We Are Made of Stardust

by Michaela Gleave

We Are Made of Stardust

We Are Made of Stardust by artist Michaela Gleave was commissioned for Kelly’s Garden as part of the Three Portraits Project, which explores Salamanca Art Centre’s past, present and future, a project supported by the Tasmanian Community Fund.

The installation explores humanity’s relationships with the cosmos, reflecting on the impact that scientific knowledge has on our understanding of ourselves, and the world around us. Mounted above the audience and addressing the sky, the text looks out beyond the city to contemplate the vast expanses of time and space. Appearing subtle white during the day, the work comes alive at night as the illuminated letters become visible against the darkened sky. Scrolling through the colours of the visible light spectrum, We Are Made of Stardust considers both the limitlessness and finitude of existence; a celebration of the beauty and majesty of the universe.

Accompanying the lettering is a live soundscape from the project, A Galaxy of Suns. Created in collaboration with composer Amanda Cole, programmer Warren Armstrong and astronomer Michael Fitzgerald, A Galaxy of Suns ‘plays’ the stars as they rise and set over the horizon in real-time, for any location on Earth. Treating the Earth as a giant spinning music box, the project connects GPS and time coordinates to data from the Hipparcos stellar catalogue, to create an atmospheric rendering of our journey through space.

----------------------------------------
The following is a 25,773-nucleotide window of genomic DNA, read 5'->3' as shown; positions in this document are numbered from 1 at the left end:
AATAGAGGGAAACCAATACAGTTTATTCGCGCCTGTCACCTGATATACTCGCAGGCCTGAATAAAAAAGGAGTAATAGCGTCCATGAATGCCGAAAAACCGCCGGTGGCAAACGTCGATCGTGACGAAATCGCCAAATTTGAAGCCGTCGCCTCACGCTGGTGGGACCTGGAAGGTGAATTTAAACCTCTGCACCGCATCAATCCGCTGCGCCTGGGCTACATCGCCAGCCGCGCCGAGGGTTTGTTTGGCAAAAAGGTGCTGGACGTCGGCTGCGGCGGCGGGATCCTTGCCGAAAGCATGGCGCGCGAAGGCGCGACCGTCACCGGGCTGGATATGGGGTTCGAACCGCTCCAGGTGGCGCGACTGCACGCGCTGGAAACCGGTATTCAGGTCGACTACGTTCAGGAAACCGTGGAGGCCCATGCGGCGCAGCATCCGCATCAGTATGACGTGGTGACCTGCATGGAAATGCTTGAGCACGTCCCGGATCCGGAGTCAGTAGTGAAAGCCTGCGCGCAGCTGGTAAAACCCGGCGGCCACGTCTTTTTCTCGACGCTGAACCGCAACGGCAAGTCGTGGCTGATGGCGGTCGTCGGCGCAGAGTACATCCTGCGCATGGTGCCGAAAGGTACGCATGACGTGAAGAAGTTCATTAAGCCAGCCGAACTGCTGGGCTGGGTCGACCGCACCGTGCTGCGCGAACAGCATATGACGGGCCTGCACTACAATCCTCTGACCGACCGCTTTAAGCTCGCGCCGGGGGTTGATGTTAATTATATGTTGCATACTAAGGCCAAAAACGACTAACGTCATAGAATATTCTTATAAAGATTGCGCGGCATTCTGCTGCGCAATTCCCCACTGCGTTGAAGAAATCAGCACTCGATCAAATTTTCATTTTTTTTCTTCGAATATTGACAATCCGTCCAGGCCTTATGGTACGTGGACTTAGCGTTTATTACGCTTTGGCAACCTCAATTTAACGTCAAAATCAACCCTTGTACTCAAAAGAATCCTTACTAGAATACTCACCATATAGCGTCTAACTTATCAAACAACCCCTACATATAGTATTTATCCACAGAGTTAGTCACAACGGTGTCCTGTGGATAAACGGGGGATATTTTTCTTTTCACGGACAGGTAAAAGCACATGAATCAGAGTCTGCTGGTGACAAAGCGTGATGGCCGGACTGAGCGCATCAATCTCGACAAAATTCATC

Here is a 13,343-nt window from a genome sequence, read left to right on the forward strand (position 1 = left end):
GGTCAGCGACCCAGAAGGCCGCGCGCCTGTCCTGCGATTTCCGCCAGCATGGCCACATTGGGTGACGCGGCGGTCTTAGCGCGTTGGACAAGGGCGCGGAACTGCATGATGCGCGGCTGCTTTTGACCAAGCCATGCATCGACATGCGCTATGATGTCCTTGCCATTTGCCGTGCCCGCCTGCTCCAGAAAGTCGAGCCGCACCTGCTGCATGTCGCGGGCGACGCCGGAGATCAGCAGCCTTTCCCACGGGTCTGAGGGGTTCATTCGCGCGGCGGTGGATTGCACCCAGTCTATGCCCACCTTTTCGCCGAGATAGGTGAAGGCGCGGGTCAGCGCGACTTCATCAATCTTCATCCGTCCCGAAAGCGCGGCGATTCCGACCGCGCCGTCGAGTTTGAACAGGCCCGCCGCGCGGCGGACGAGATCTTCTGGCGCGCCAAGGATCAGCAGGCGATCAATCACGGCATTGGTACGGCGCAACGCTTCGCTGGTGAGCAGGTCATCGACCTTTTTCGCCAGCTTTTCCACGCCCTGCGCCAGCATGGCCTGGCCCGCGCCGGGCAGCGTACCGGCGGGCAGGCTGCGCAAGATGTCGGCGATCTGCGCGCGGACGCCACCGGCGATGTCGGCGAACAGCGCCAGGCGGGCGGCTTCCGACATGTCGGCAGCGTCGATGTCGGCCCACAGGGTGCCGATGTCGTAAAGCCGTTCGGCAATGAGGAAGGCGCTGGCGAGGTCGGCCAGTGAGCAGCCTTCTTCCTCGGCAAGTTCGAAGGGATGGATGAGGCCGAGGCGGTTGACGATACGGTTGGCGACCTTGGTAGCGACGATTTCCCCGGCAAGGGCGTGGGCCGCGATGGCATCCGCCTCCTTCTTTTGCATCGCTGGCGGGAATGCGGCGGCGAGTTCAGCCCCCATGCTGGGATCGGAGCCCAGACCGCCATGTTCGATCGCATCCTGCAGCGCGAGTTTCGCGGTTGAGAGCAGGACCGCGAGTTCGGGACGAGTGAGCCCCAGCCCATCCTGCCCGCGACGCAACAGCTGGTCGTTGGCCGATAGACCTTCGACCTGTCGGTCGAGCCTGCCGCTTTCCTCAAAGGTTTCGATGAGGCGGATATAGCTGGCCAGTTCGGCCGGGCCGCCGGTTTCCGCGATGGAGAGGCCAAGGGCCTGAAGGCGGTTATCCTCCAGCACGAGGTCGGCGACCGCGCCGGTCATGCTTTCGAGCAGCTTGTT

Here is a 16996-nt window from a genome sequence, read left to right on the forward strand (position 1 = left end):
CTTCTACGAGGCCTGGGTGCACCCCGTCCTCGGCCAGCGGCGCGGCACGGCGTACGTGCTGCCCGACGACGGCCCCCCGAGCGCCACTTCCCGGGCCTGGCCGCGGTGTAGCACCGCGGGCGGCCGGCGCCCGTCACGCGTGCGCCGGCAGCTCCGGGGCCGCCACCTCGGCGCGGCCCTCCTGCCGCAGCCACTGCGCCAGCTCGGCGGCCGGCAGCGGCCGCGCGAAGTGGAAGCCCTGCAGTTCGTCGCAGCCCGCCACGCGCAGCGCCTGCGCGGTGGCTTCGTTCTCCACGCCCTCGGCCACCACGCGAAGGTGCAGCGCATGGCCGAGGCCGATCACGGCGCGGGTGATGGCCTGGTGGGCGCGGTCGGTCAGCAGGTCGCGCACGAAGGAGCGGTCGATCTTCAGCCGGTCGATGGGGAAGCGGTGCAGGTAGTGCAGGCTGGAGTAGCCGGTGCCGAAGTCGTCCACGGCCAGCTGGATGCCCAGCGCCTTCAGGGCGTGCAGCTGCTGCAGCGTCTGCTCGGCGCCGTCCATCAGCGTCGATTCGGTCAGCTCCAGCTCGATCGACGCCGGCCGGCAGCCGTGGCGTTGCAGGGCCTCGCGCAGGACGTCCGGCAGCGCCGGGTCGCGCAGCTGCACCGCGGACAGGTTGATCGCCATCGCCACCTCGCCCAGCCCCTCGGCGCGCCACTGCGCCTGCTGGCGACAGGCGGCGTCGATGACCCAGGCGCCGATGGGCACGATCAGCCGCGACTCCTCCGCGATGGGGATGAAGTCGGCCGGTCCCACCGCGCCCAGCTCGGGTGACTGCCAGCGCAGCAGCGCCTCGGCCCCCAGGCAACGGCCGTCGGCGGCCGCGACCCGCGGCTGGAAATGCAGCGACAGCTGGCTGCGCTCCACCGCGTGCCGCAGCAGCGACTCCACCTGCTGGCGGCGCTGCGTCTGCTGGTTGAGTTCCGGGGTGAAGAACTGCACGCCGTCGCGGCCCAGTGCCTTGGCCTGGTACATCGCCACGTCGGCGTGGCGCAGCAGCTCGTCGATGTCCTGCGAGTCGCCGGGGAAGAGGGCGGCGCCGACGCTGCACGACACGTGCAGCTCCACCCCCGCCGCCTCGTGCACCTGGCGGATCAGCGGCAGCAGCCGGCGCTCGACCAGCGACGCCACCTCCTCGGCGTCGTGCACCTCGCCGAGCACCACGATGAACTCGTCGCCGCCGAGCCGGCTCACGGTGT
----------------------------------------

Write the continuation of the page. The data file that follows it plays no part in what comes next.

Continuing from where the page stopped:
Michaela Gleave

Michaela Gleave is a visual artist based in Sydney, Australia. Gleave’s projects question our relationship to time, matter and space, focusing in particular on the changing intersections between art, science and society. Often temporal, Gleave’s works oscillate between the micro and the macro, between the spaces of personal experience and global understanding, allowing us to experience the processes by which we comprehend reality and rethink our presence within it.

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In recognition and reflection of the deep history and culture of this island, we also wish to acknowledge the Tasmanian Aboriginal community, who are the traditional owners and continued custodians of the land and waters of lutruwita (Tasmania).

Image Credits: Artwork by Michaela Gleave (2018). All photographs by Rosie Hastie.